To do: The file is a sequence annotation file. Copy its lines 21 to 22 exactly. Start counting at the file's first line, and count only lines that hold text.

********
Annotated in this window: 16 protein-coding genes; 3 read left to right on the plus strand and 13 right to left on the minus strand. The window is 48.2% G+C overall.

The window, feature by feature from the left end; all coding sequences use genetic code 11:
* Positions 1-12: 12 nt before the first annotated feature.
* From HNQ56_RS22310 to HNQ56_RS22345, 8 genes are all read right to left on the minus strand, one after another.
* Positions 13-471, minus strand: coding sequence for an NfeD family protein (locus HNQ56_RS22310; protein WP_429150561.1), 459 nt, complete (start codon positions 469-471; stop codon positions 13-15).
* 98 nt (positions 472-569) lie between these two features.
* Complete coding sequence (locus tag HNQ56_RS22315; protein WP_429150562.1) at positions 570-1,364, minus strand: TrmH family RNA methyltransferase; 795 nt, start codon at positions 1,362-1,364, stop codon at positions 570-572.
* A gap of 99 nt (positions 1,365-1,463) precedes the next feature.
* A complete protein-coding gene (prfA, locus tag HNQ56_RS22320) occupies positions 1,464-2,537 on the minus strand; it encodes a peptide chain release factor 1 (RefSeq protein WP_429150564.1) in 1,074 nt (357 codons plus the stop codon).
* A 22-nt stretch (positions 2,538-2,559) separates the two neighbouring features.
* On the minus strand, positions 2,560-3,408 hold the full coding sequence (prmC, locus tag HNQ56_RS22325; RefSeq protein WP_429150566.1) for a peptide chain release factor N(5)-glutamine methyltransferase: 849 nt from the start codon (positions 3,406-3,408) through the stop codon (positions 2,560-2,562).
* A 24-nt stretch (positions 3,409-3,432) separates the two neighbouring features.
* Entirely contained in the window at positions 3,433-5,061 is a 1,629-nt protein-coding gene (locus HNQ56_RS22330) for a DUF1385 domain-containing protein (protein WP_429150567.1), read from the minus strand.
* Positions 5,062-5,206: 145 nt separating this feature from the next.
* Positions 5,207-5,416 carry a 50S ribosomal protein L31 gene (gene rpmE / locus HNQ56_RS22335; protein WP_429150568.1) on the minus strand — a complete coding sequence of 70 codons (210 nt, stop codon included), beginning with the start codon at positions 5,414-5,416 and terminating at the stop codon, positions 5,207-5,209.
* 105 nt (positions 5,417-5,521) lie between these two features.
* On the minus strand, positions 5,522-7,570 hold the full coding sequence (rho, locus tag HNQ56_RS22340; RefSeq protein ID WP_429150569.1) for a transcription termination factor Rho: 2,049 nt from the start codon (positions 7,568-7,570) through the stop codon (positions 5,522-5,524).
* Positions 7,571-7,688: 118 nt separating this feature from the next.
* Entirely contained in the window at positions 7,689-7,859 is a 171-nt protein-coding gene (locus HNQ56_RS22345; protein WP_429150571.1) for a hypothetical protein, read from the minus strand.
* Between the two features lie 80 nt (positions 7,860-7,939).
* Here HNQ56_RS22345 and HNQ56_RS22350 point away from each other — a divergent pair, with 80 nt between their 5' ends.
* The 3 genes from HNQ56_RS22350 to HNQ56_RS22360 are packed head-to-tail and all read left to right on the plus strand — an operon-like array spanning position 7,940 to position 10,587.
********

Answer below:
* Here HNQ56_RS22345 and HNQ56_RS22350 point away from each other — a divergent pair, with 80 nt between their 5' ends.
* The 3 genes from HNQ56_RS22350 to HNQ56_RS22360 are packed head-to-tail and all read left to right on the plus strand — an operon-like array spanning position 7,940 to position 10,587.